Our Favourite Noodle Dishes By Region

15

September, 2018

Our Favourite Noodle Dishes By Region

Happy Malaysia Day! Like us, you probably enjoy utilizing weekends to take a drive out either to Ipoh, Penang, or southward to Johor to gorge on famous local delicacies. Food hunting is one of the many privileges we enjoy as Malaysians as we are spoilt for choice. It is quite difficult to categorize particular foods as ‘the best’ (pretty much everything we eat is ‘best’), so we narrowed it down to our favourite noodle dishes by region.

Northern Peninsula: Penang Asam Laksa

We’re well aware of how seriously Penangites take their food, especially when it comes to noodles – so after much deliberation, we settled on Asam Laksa as our pick due to its wide-reaching audience and cross-cultural roots. Believed to have evolved over many generations of Peranakan Nyonya (Malay-Chinese) influence, this dish generally consists of rice noodles, vegetables, and shredded fish nestled in an uber-flavourful fish broth. The fish broth is made from spices, lemongrass, and tamarind peel which gives this dish its distinctive taste that leaves you dreaming about it for days afterwards. Add a mound of fresh vegetables, herbs, prawn paste, and a generous squeeze of fresh lime and you have the quintessential Malaysian treat. Locals of all races and international food enthusiasts travel from far and wide to Penang for a bowl of this zesty slurp-explosion.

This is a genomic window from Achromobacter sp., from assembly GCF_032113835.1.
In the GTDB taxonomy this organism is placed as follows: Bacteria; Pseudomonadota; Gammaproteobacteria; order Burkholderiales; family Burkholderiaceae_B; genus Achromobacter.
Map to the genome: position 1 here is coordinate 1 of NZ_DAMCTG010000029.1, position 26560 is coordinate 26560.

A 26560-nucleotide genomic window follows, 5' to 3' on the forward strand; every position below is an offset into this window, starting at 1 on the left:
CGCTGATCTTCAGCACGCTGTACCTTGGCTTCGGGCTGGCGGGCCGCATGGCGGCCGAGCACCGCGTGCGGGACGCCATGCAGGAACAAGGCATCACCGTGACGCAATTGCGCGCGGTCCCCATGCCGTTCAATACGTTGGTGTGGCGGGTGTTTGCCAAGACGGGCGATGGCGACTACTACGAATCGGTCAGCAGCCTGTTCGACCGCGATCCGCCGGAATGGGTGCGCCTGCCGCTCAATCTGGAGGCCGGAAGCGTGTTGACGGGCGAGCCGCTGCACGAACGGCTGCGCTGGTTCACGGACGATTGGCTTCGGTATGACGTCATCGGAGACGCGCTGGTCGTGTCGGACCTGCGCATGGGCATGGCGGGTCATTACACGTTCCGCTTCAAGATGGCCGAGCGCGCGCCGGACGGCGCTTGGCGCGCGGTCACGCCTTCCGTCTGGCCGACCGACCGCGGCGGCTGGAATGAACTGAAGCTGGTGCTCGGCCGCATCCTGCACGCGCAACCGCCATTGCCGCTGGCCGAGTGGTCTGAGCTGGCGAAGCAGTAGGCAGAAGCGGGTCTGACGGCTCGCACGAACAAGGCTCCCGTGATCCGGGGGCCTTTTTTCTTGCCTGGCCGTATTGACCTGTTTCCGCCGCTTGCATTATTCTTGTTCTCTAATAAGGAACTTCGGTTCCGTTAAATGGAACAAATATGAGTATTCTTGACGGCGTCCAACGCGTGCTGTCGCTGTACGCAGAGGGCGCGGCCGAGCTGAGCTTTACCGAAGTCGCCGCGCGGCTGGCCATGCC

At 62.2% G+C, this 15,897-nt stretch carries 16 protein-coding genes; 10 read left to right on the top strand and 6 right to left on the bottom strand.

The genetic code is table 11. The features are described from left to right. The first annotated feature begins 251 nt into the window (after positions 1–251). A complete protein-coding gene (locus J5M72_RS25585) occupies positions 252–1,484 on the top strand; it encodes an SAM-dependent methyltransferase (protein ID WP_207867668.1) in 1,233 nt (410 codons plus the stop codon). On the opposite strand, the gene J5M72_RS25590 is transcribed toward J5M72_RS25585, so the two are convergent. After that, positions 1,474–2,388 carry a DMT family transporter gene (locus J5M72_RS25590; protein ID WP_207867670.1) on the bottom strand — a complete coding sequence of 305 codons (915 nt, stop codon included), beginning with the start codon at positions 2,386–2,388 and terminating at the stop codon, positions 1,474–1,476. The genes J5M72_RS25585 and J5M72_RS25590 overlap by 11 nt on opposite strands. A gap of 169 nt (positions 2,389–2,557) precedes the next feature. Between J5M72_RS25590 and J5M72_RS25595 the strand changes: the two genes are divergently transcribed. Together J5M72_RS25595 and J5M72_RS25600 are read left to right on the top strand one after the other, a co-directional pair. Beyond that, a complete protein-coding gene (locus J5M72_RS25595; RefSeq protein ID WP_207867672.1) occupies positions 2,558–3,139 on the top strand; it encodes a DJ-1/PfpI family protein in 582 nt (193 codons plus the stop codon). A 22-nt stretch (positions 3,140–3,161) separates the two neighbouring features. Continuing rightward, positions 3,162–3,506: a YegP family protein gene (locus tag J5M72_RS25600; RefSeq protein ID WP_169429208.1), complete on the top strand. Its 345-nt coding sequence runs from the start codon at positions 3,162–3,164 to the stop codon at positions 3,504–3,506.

Central Peninsula: Ipoh Hor Fun

Malaysian comfort food at its best; picture yourself in a tank top and short pants enjoying a steaming bowl of noodles while sipping on a cup of teh panas (hot tea). Your food trip is not complete until you’ve tasted the magic of kai see hor fun, known to many simply as Ipoh Hor Fun. The charming dish mainly consists of flat rice noodles in a prawn and chicken broth, topped with shredded chicken, sprouts, and sliced prawns. Be prepared to line up because this savoury soup tends to run out in a flash (go early!). There are many hawkers that have become famous for their soup, some with clear broths and others that are thick and creamy – but all of them offer quality versions of this heritage dish. Well worth a trip to the laid-back food haven town of Ipoh, Perak. Almost all hor fun stalls stand next to a decent Ipoh Chicken Rice stall, so make sure you get some of that too!

Southern Peninsula: Johor Beef Noodles

Move aside Vietnamese noodles, pho Johor Beef Noodles is here to rule the roost. Many Malaysians look forward to taking a trip down south Peninsula for a wholesome bowl of beef noodles. Signature versions of this dish include chewy, tender cuts of beef sitting on a pool of rice noodle soup, sometimes accompanied by omasum (stomach), tripe, and beef tendons, along with chopped vegetables. What gives this dish its unforgettable hearty taste is the special beef broth, cooked for hours in beef bone and herbs. If you haven’t already, be sure to get some beefore they run out (safer to go before lunch time).

East Malaysia: Sarawakian Kolo Mee